On Saturday, in the process of trying to reel back a home run, Yankees outfielder Chris Young lost his glove over the center field wall at George M. Steinbrenner Field in Tampa. Brett Gardner leaped into action, literally, scaling the fence to go get it. Joe Girardi was not pleased (“We’ve seen guys hit a home run, jump up and land on the plate and break an ankle,” he said in a Newsday report), but all’s well that ends well.
Girardi, of course, had the downside of such an action in mind. There is immeasurable upside to such a plan, however, as Rex Hudler—who was seeking a ball, not a glove—related in The Baseball Codes.
In 1996, Angels utility man Rex Hudler viciously lit into rookie teammate Todd Greene for boarding the team plane ahead of some veterans. It didn’t make much difference to Hudler that Greene couldn’t have been greener—it was his ﬁrst day as a major-leaguer—but the following evening, when the young catcher connected for his ﬁrst-ever home run, Hudler atoned. The game was at Detroit’s Tiger Stadium, and as soon as the inning ended, Hudler—out of the game and with a baseball in each hand—dashed to the outﬁeld fence near the bleachers where the ball landed and offered a two-for-one deal to whoever caught Greene’s homer. Before he could get a response, though, the inning break ended and Hudler found himself urged back to the dugout by center ﬁelder Jim Edmonds. Rather than give up his quest, however, the player vaulted into the stands and watched the Tigers’ half of the inning from the bleachers. It was more than enough to win over the locals, and Greene’s ball was offered up in short order. “When I came back in, everyone was going, ‘What the hell were you doing out there?’ ” said Hudler. “I went up to Greene and said, ‘Greenie, I got your ball for you, man!’ You’d have thought I gave him a ten-carat diamond. And now every time I see him he tells someone, ‘Hud went out into the center-ﬁeld stands and got my ball for me.’ He never forgets—it’s a form of love.”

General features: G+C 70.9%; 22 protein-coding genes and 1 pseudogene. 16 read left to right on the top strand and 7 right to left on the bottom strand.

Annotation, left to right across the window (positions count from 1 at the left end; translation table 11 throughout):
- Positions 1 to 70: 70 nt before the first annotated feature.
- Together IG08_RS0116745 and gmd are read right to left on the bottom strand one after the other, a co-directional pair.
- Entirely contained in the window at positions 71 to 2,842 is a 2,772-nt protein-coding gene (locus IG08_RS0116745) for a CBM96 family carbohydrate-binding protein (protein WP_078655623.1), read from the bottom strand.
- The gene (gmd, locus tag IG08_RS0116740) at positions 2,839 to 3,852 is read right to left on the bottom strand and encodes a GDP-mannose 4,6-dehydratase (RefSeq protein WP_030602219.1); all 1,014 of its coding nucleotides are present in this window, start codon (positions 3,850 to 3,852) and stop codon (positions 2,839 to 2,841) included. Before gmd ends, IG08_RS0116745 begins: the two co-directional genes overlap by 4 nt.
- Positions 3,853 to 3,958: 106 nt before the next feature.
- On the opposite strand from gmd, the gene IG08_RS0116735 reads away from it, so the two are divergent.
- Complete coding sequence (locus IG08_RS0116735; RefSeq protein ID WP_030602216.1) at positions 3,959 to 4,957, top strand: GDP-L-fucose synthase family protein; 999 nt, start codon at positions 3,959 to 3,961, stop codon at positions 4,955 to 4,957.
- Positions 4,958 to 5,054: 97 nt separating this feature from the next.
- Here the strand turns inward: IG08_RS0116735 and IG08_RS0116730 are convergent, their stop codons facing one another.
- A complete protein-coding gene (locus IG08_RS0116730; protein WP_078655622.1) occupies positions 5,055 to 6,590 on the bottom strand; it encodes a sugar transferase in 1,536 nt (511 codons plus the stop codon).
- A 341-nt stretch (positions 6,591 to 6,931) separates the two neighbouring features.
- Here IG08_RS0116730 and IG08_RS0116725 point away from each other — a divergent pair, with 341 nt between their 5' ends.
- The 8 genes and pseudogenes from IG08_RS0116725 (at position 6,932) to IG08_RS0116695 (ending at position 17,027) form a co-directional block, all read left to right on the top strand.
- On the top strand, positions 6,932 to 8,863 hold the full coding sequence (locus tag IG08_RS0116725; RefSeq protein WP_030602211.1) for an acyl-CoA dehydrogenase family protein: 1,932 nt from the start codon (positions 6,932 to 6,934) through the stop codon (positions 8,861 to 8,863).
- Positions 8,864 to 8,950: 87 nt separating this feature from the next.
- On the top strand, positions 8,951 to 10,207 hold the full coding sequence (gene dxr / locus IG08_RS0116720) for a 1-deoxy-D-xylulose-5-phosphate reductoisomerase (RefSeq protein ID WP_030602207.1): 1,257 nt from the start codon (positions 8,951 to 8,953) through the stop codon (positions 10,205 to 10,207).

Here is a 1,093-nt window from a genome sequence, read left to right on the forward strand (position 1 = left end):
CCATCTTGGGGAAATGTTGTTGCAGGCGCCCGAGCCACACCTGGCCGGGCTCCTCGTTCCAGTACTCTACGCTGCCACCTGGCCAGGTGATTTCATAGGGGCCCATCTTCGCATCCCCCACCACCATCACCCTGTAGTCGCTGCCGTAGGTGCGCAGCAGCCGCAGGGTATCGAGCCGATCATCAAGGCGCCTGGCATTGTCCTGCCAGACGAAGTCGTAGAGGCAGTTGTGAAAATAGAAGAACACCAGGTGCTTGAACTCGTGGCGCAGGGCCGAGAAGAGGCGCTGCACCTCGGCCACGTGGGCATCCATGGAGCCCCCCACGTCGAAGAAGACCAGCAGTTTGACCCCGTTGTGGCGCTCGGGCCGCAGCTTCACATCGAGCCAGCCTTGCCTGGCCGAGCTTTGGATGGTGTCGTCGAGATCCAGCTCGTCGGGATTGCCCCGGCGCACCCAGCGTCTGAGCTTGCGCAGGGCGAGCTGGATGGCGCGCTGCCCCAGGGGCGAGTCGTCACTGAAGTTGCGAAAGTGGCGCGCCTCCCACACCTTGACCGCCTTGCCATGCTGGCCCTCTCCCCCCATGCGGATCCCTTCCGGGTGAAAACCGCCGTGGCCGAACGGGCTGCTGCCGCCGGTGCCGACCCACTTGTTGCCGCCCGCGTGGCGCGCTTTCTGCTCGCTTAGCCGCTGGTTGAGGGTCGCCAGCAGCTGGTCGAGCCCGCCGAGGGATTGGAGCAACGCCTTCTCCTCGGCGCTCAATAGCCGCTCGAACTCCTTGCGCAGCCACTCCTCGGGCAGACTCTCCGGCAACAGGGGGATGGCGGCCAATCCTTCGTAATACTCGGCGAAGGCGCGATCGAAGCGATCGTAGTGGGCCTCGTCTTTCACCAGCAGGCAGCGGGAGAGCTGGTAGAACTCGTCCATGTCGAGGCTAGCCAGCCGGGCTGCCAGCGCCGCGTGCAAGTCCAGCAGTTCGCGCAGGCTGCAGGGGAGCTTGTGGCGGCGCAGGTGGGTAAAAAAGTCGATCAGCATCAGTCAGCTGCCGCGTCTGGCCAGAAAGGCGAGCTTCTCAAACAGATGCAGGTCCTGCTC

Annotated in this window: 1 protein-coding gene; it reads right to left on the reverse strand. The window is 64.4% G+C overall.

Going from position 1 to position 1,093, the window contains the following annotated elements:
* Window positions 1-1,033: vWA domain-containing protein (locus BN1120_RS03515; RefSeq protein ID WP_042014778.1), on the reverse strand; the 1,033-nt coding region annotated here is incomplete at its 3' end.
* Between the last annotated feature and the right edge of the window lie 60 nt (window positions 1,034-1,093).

[HT/Big League Stew]